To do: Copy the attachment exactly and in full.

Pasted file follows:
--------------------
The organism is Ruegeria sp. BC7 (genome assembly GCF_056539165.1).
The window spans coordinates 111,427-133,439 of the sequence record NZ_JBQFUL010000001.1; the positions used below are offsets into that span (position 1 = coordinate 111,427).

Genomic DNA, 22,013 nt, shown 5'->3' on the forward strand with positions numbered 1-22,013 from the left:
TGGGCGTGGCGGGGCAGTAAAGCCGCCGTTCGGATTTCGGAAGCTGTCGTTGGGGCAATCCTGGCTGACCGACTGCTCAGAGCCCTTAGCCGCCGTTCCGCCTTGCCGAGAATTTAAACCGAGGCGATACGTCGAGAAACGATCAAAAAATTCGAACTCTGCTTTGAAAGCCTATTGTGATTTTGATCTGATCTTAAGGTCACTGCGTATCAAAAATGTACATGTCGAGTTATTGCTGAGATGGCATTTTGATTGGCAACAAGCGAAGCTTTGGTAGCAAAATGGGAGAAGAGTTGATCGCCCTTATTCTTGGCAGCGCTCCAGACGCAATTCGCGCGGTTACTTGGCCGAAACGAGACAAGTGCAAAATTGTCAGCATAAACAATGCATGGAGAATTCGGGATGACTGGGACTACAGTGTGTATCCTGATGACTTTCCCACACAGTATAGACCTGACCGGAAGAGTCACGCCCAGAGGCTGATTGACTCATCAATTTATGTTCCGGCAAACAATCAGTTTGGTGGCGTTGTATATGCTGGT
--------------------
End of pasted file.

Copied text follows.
The organism is Ruegeria sp. BC7 (genome assembly GCF_056539165.1).
The window spans coordinates 111,427-133,439 of the sequence record NZ_JBQFUL010000001.1; the positions used below are offsets into that span (position 1 = coordinate 111,427).

Genomic DNA, 22,013 nt, shown 5'->3' on the forward strand with positions numbered 1-22,013 from the left:
TGGGCGTGGCGGGGCAGTAAAGCCGCCGTTCGGATTTCGGAAGCTGTCGTTGGGGCAATCCTGGCTGACCGACTGCTCAGAGCCCTTAGCCGCCGTTCCGCCTTGCCGAGAATTTAAACCGAGGCGATACGTCGAGAAACGATCAAAAAATTCGAACTCTGCTTTGAAAGCCTATTGTGATTTTGATCTGATCTTAAGGTCACTGCGTATCAAAAATGTACATGTCGAGTTATTGCTGAGATGGCATTTTGATTGGCAACAAGCGAAGCTTTGGTAGCAAAATGGGAGAAGAGTTGATCGCCCTTATTCTTGGCAGCGCTCCAGACGCAATTCGCGCGGTTACTTGGCCGAAACGAGACAAGTGCAAAATTGTCAGCATAAACAATGCATGGAGAATTCGGGATGACTGGGACTACAGTGTGTATCCTGATGACTTTCCCACACAGTATAGACCTGACCGGAAGAGTCACGCCCAGAGGCTGATTGACTCATCAATTTATGTTCCGGCAAACAATCAGTTTGGTGGCGTTGTATATGCTGGT